Now that you have seen how to bring Map data into your drawing using Map>Tools>Import (see this post for detailed instructions), you might ask “How can I made a label that ‘reads’ the object data fields?”. Special text that reads the object data (and many other properties if you’d like) is called an “annotation”. It is similar to a Civil 3D label because it is semi-dynamic and reads some information from the object itself, but it is really just a beefed up attributed block.
In this example, we will label a road with its name. This particular batch of GIS data has a field called “STREET”. Yours might be called something different. Be sure to read the metadata or talk to the person who created the dataset if you are unsure which one to use.
Read how to do this after the jump.
Once you have your GIS data imported, go to Annotation>Define Annotation Template
Create a New Annotation template. Give it a name, press OK until you get to the Block Editor interface.
The Block Editor interface opens. The only thing that makes this interface different from a normal block editor is this TINY toolbar.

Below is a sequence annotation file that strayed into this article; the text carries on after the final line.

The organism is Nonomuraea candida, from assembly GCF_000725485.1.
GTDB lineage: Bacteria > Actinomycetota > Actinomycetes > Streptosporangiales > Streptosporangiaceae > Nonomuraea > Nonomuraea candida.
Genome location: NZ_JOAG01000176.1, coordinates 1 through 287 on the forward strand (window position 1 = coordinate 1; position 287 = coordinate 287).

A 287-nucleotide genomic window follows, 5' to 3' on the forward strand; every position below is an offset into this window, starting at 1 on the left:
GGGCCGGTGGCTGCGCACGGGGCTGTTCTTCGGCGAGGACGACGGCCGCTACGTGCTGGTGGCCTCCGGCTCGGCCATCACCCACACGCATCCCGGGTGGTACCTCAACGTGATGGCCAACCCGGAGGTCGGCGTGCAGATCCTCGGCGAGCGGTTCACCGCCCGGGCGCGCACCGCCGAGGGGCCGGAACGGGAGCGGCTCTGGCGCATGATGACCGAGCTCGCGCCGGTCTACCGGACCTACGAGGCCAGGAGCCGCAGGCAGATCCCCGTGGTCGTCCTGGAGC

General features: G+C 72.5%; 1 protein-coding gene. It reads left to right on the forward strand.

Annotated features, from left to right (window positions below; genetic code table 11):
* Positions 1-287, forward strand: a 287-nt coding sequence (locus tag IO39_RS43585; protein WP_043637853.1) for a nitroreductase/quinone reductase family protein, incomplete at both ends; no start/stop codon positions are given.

Press the Edit Annotation Text button.
Press Enter in the command line to bring up…
…the annotative text dialog. This looks like the attributed block dialog. Name your TAG, then use the expression button to build the intelligence of your label.
In the expression chooser, note that you can choose regular AutoCAD properties as part of your label as well- such as layer, color, length, X,Y,Z, etc.
Expand under object data and choose the correct table.
The scroll down to find the field you’d like to use in the label.
Change things like text style, height, etc. Note that you can do advanced techniques like using expressions to determine height, rotation, justification and more.
The command line will ask you where to place this annotation. Remember, in the block editor 0,0 is the block insertion point.
You can build additional information in here, like mtext, dtext, lines, wipeouts, etc. if you’d like. Press the save button when you are done. Note that the block editor shows your tag here.
Click OK as many times as necessary to approve your annotation template, then choose Map>Annotation>Insert Annotation.
It wil bring up the templates you have made… Click Insert and choose your objects.
The labels come in! Note that you can further mess around with the annotation template to achieve your desired orientation, text height, style and more. Look under Help and in the Map tutorials for information on how to update annotation text if the object data changes and some other ideas on taking this to the next level.
So that is one way to use your annotation template. In my next post I will show you how to apply annotation as part of a theme- which is how I did it in my AU Class.